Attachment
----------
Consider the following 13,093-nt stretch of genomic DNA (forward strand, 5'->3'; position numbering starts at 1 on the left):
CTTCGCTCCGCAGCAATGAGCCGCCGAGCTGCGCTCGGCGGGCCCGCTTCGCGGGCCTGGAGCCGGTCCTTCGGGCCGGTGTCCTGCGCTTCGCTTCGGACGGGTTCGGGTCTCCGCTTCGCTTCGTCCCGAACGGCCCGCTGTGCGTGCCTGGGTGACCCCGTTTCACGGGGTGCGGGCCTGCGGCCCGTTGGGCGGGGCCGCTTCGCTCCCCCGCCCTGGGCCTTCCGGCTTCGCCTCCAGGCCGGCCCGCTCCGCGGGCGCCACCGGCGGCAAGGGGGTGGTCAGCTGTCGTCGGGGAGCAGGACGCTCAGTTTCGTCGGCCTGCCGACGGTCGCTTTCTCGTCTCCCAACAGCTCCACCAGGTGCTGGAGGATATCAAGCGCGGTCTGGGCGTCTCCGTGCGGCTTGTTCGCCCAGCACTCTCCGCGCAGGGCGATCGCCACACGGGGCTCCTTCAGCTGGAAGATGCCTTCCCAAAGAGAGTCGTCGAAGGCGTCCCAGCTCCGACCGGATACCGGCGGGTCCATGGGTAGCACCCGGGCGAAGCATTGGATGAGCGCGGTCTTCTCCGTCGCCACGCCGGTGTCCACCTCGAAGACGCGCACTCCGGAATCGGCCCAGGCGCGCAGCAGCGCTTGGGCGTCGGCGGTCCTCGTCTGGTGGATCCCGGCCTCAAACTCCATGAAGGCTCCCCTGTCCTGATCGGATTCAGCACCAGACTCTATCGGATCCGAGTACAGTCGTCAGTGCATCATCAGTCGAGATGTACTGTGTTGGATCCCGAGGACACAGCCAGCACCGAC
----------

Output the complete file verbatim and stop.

Consider the following 13,093-nt stretch of genomic DNA (forward strand, 5'->3'; position numbering starts at 1 on the left):
CTTCGCTCCGCAGCAATGAGCCGCCGAGCTGCGCTCGGCGGGCCCGCTTCGCGGGCCTGGAGCCGGTCCTTCGGGCCGGTGTCCTGCGCTTCGCTTCGGACGGGTTCGGGTCTCCGCTTCGCTTCGTCCCGAACGGCCCGCTGTGCGTGCCTGGGTGACCCCGTTTCACGGGGTGCGGGCCTGCGGCCCGTTGGGCGGGGCCGCTTCGCTCCCCCGCCCTGGGCCTTCCGGCTTCGCCTCCAGGCCGGCCCGCTCCGCGGGCGCCACCGGCGGCAAGGGGGTGGTCAGCTGTCGTCGGGGAGCAGGACGCTCAGTTTCGTCGGCCTGCCGACGGTCGCTTTCTCGTCTCCCAACAGCTCCACCAGGTGCTGGAGGATATCAAGCGCGGTCTGGGCGTCTCCGTGCGGCTTGTTCGCCCAGCACTCTCCGCGCAGGGCGATCGCCACACGGGGCTCCTTCAGCTGGAAGATGCCTTCCCAAAGAGAGTCGTCGAAGGCGTCCCAGCTCCGACCGGATACCGGCGGGTCCATGGGTAGCACCCGGGCGAAGCATTGGATGAGCGCGGTCTTCTCCGTCGCCACGCCGGTGTCCACCTCGAAGACGCGCACTCCGGAATCGGCCCAGGCGCGCAGCAGCGCTTGGGCGTCGGCGGTCCTCGTCTGGTGGATCCCGGCCTCAAACTCCATGAAGGCTCCCCTGTCCTGATCGGATTCAGCACCAGACTCTATCGGATCCGAGTACAGTCGTCAGTGCATCATCAGTCGAGATGTACTGTGTTGGATCCCGAGGACACAGCCAGCACCGAC